WASHINGTON — You may have missed the starting shot, but the midterm races officially began last week with the Texas primaries. This coming Tuesday, voters in Pennsylvania’s 18th Congressional District head to the polls for a special election to fill the seat left vacant by Republican Tim Murphy.
At the risk of sounding hyperbolic — or downright giddy — 2018 promises to be as significant, if not more so given the stakes, as 2010 when Republicans wrested the House of Representatives from Democrats amid tea party turbulence and early chants of “repeal and replace.”
Whether November will produce a blue wave crashing down on a crimson tide — or an estrogen rout of the testosterone swamp — remains to be seen. But early signs suggest that Republicans will have to scratch and fight to keep their dwindling majorities (41 have left or aren’t seeking re-election) in the House and Senate.
Even, perhaps, in Texas.
Republican voters, who are usually more attentive to primaries than Democrats, did outperform in turnout there — 1.5 million to just 1 million. One clear Democratic winner was three-term Rep. Beto O’Rourke, a youngish (45), Kennedy-esque liberal who won a three-way Senate primary to face Republican incumbent Ted Cruz in the fall.
Cruz is up for re-election following a dramatic first-term in Washington, which has included the 2013 government shutdown that he essentially engineered (even on the House side) and, memorably, a 21-hour floor speech against Obamacare that detoured into a reading of “Green Eggs and Ham.” Cruz’s attachment to childlike expression seems stable. In an attempt to deflate O’Rourke’s primary victory, Cruz released a country-song radio ad that croons:
I remember reading stories liberal Robert wanted to fit in, So he changed his name to Beto and hid it with a grin.
Cruz’s insinuation that O’Rourke changed his name to appeal to Latino voters is true only if you count the Democrat’s toddler years as predictive of future shape-shifting. Apparently, Beto, short for Roberto, became his nickname when, as a small child, he lived among mostly Latino neighbors in El Paso. To put an end to this silliness, O’Rourke produced a photo of himself as a tyke wearing a sweater emblazoned with “Beto.” One would think Cruz would be more sympathetic to a child just trying to fit in, especially since he tweaked his own given first name, Rafael, to become Ted.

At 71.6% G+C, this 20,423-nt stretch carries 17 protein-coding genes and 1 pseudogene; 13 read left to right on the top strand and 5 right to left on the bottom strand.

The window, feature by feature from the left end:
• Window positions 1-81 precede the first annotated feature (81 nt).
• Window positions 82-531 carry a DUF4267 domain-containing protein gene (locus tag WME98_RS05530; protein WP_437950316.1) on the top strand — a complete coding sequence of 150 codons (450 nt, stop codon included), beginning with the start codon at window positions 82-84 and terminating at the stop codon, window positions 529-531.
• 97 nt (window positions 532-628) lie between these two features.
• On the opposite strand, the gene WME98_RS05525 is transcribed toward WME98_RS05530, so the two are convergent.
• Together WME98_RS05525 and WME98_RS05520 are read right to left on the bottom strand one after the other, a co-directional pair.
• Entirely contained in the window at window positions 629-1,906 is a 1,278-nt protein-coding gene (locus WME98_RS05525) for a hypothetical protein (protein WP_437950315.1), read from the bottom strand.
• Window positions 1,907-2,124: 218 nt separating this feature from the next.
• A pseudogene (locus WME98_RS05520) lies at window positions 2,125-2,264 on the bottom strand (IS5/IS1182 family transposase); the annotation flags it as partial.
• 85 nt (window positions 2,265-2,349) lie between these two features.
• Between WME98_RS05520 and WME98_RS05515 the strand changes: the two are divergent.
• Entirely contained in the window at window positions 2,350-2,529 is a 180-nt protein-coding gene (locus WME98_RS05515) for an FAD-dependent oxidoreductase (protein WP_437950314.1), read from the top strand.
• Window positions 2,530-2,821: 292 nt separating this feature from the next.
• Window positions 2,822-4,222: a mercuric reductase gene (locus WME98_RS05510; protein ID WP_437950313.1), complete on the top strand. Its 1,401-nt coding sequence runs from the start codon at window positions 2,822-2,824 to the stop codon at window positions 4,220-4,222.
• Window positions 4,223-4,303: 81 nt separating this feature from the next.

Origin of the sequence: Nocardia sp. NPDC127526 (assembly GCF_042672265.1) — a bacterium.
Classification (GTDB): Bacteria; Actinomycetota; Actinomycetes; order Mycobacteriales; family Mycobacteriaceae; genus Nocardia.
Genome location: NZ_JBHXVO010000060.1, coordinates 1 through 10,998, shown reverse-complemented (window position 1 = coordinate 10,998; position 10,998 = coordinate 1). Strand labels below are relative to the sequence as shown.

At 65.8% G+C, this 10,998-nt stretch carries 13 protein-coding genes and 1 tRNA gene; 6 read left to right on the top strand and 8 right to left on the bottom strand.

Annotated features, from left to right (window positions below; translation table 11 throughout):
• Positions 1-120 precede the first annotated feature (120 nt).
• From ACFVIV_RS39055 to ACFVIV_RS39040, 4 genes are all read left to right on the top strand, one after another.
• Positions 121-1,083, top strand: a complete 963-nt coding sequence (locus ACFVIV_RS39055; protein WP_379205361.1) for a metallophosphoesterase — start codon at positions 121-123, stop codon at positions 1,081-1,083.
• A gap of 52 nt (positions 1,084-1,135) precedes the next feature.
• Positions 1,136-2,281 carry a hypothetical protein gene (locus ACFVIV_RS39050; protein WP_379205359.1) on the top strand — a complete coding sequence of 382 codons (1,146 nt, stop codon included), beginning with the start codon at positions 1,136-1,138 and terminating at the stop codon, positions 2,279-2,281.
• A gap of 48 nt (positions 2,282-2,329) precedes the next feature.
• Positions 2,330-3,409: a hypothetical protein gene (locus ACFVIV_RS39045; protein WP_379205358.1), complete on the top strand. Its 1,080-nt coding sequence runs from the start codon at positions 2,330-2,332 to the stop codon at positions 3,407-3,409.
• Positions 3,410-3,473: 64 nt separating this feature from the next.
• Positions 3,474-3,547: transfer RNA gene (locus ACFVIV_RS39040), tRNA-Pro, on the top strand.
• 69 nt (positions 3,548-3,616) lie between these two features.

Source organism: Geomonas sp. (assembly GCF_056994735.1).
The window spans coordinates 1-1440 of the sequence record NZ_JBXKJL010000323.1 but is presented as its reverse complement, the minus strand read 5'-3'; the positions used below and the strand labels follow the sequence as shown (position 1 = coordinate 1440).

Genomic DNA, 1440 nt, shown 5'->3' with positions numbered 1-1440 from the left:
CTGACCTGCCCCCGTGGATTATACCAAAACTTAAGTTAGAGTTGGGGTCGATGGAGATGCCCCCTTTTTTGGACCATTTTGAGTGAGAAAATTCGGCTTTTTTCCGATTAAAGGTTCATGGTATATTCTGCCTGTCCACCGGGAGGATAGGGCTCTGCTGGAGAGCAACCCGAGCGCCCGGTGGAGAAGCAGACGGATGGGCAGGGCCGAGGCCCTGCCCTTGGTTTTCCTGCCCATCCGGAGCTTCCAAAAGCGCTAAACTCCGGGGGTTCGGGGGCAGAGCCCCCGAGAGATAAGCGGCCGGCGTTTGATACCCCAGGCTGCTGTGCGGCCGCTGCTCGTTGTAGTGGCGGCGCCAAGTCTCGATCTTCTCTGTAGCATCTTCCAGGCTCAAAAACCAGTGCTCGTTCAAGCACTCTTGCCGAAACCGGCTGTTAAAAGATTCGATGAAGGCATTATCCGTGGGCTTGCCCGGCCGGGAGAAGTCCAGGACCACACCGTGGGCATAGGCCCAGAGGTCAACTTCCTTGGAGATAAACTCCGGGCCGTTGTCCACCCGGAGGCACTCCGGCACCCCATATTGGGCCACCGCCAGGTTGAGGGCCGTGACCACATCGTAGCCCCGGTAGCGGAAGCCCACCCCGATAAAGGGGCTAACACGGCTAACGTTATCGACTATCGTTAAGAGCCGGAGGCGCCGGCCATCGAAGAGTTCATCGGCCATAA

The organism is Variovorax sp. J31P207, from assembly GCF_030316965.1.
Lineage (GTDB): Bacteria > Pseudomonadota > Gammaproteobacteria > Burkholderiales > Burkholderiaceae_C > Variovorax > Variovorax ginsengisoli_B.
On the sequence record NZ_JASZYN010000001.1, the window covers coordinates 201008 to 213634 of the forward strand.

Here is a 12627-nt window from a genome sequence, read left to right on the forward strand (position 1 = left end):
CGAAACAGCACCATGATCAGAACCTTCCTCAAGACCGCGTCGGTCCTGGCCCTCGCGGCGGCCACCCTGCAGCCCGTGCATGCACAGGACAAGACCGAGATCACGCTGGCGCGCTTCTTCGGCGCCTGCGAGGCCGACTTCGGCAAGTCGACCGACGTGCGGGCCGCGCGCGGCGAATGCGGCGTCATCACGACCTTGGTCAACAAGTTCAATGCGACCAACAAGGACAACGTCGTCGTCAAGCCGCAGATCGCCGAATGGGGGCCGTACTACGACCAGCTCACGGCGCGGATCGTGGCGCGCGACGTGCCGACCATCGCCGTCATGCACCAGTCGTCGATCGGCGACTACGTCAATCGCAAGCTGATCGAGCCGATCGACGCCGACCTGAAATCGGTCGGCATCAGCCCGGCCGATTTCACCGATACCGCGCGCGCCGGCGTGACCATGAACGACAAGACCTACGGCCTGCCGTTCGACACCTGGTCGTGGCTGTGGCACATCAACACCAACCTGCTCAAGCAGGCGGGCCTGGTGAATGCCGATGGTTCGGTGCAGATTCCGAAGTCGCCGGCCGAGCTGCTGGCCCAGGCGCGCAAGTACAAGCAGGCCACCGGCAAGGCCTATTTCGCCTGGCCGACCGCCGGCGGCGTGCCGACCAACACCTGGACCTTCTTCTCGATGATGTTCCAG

If this were a race between Robert O’Rourke and Rafael Cruz, who knows?
The upcoming Pennsylvania race is a sorta sordid affair, thanks to the previous occupant of the seat in play. Murphy, a professed abortion opponent seemed to suggest that a woman with whom he’d had an affair should seek an abortion when the two thought she might be pregnant. Incensed when she spotted a March for Life posting on his public Facebook account, she texted him: “And you have zero issue posting your pro-life stance all over the place when you had no issue asking me to abort our unborn child just last week …”
If Republicans were looking for an undramatic candidate to replace him, they succeeded with the lackluster Rick Saccone, whose campaign has failed to bestir enthusiasm and even prompted a scolding from GOP leadership. The potential embarrassment of losing in a district Donald Trump won by 20 percentage points is bad enough. Worse would be the conclusion that Trump’s support is a deficit rather than a plus, as was the case in Alabama’s special Senate election last year when Roy Moore lost to Democrat Doug Jones.
Meanwhile, Saccone’s Democratic opponent, Conor Lamb, could have significant crossover appeal. An Ivy League-educated Marine veteran and former prosecutor, Lamb reportedly likes shooting machine guns and has suggested that he wouldn’t support Nancy Pelosi as House speaker should Democrats win control in November.
In 2010, Republicans hailed their triumphant sweep as a referendum on President Obama and the Affordable Care Act. Tuesday’s election may not foretell the future — and the Lamb/Saccone match is, indeed, a special circumstance — but any Republican loss now would give Democrats a lift and create momentum for races to come.
As Trump marches on to his own very-special drummer, lending status to North Korean leader Kim Jong Un by agreeing to meet with him and slapping allies with punitive tariffs, it couldn’t come at a better time.
Kathleen Parker is a columnist for the Washington Post and can be contacted at firstname.lastname@example.org. Her column does not necessarily reflect the opinion of the The Lima News editorial board or AIM Media, owner of The Lima News.